The Union, on the other hand, has an excruciatingly more difficult choice: to decide whether the law of war is relevant at all. Then, as the second year of the war gets under way, and the failures of the first year become clear and that excruciating choice becomes even more difficult because the Union has decided two things: to step up the aggressiveness of the war effort, which raised real questions about humanitarian obligations in wartime, and second it raised the question of emancipation. Since 1775, American soldiers and statesmen announced again and again that emancipating any slaves was an uncivilized act of warfare that no civilized army could lawfully engage in.

The real challenge in late 1862 as emancipation is pending is to figure out how to make the law of war tradition in the United States consistent with the Union’s posture on emancipation and the war strategy.

You outline how slavery and emancipation shaped the American law of war.

The modern laws of war we have today are really a legacy of the American emancipation experience. That’s not a story I planned to tell, and not one I guessed I would be telling when I thought of this book.

Lincoln is a brilliant just war theorist. In August and September 1862, before he makes emancipation public, he had long deliberations where he reflected on the fact that he and hundreds of thousands of Union soldiers were convinced of the righteousness of their cause. On the other hand, there are hundreds of thousands of Confederate soldiers who are just as convinced of the righteousness of their cause.

That’s the fundamental tenet of the laws of war: that both sides are convinced that they’re right, and in those cases some kind of moral modesty is required. If we can get each side to suspend its conviction of self-righteousness for just the purpose of regulating war, we might be able to get a more humane conflict. You don’t execute the prisoner because you think he’s a criminal. Be modest about the righteousness of your side. That’s the fundamental premise of the laws of war.

But Lincoln makes a further observation, and this is where he’s pioneering. There’s a flaw here. Lincoln says to himself, I’ve already committed these men to battle. Tens of thousands of these men have already died by August of 1862. I have to be committed to the righteousness of my side. Otherwise I have no account of why I’m here in the first place. And so that led him a view that there were two imperatives. One was to act forcefully when more forceful action was morally required but, two, to act with modesty because one could never be sure that one was fighting on the side of righteousness. So he said we no longer live in the age of miracles. I can’t be sure that there will be a divine revelation that will reveal which of these two sides is right.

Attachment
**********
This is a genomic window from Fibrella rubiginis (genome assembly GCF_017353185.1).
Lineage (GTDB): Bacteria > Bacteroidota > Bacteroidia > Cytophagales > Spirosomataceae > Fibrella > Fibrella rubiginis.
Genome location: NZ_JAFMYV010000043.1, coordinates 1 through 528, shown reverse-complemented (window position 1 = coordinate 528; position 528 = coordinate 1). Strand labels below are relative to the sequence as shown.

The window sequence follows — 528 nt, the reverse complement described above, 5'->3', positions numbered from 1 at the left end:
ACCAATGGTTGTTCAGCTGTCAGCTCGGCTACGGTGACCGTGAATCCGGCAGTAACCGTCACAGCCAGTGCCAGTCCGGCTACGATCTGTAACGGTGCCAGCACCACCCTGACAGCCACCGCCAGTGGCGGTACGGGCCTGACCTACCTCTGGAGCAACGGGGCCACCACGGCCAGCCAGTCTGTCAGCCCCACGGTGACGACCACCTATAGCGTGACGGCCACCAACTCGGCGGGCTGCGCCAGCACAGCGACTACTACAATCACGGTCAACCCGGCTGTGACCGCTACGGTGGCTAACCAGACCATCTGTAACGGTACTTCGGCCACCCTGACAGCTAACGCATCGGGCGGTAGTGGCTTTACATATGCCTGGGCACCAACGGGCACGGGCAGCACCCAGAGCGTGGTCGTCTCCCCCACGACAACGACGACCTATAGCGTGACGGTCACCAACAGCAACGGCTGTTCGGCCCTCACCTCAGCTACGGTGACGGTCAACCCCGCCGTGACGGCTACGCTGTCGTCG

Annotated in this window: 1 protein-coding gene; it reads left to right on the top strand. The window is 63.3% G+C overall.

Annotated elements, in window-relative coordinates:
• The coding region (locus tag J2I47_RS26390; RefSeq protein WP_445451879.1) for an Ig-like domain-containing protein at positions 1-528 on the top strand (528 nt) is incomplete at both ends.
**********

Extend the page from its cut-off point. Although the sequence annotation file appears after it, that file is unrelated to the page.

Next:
Then, after [the Union victory at] Antietam, he decided that Antietam was the miracle or revelation -- the only kind of grim miracle the modern world recognized that allows Lincoln to go forward publically with the emancipation policy.

And Frances Lieber comes into the story after Antietam when he’s called on by the Lincoln Administration to draft rules of war.

Dr. John Fabian Witt: Yes. This is one of the great forgotten characters of American history. He’s an enthusiastic, sometimes garrulous participant in the public intellectual culture of antebellum America.

He was a Prussian immigrant who left reactionary, post-Napoleonic Europe because he was too liberal for the conservative political climate of the times and got in trouble with the Prussian authorities. He travelled first to Greece and fought for Greek independence against the Turks with Lord Byron and the Romantic enthusiasts for Greek independence. Then he spent time in England and eventually came to the United States.

He couldn’t get a job at a northern university. He spent some time in Boston and Philadelphia and New York. Eventually, he ends up in South Carolina where he spent two decades on the little faculty of the College of South Carolina -- now the University of South Carolina in Columbia. He experiences himself in a backwater in those twenty years, rightly or wrongly, but far away from the intellectual elite in the Northwest on the Atlantic seaboard.

He eventually made his way to Columbia College in 1856. On the eve of the war, he was a man with connections both North and South. He was trained in war with experiences as a veteran in European warfare. So he has this strange experience and sons fighting for North and South. He’s always been against slavery, but in South Carolina, he owned slaves who worked as domestics. He was in this extraordinary position to craft a set of rules to govern a conflict between these two sections of the country.